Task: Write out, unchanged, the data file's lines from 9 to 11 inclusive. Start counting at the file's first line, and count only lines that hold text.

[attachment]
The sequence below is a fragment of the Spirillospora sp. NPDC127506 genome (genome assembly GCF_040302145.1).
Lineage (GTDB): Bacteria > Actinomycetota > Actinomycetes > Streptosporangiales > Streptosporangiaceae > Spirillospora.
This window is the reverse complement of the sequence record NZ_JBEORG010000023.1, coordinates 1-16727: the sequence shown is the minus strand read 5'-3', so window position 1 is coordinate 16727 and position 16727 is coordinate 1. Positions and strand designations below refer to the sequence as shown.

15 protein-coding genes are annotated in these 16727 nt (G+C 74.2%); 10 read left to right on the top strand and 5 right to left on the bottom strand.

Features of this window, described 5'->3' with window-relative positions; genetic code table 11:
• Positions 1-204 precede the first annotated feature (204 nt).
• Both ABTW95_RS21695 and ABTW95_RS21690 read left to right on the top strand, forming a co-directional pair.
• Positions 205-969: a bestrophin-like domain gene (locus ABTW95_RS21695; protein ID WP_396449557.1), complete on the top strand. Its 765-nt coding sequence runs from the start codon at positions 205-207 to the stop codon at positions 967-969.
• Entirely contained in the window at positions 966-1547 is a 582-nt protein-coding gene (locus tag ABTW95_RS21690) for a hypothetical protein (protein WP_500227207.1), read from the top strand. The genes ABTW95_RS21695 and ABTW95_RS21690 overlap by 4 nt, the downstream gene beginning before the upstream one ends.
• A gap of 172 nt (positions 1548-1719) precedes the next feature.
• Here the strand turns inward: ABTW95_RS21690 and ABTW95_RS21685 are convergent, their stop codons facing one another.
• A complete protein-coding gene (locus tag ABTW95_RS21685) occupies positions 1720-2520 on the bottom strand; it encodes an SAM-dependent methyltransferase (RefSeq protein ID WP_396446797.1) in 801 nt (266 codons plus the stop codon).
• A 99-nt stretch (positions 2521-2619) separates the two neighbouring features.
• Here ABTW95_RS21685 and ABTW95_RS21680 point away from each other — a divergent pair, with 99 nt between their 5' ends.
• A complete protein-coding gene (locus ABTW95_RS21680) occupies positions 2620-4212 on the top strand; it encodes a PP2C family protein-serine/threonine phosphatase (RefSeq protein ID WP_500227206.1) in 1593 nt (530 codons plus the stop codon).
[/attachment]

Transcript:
• Entirely contained in the window at positions 966-1547 is a 582-nt protein-coding gene (locus tag ABTW95_RS21690) for a hypothetical protein (protein WP_500227207.1), read from the top strand. The genes ABTW95_RS21695 and ABTW95_RS21690 overlap by 4 nt, the downstream gene beginning before the upstream one ends.
• A gap of 172 nt (positions 1548-1719) precedes the next feature.
• Here the strand turns inward: ABTW95_RS21690 and ABTW95_RS21685 are convergent, their stop codons facing one another.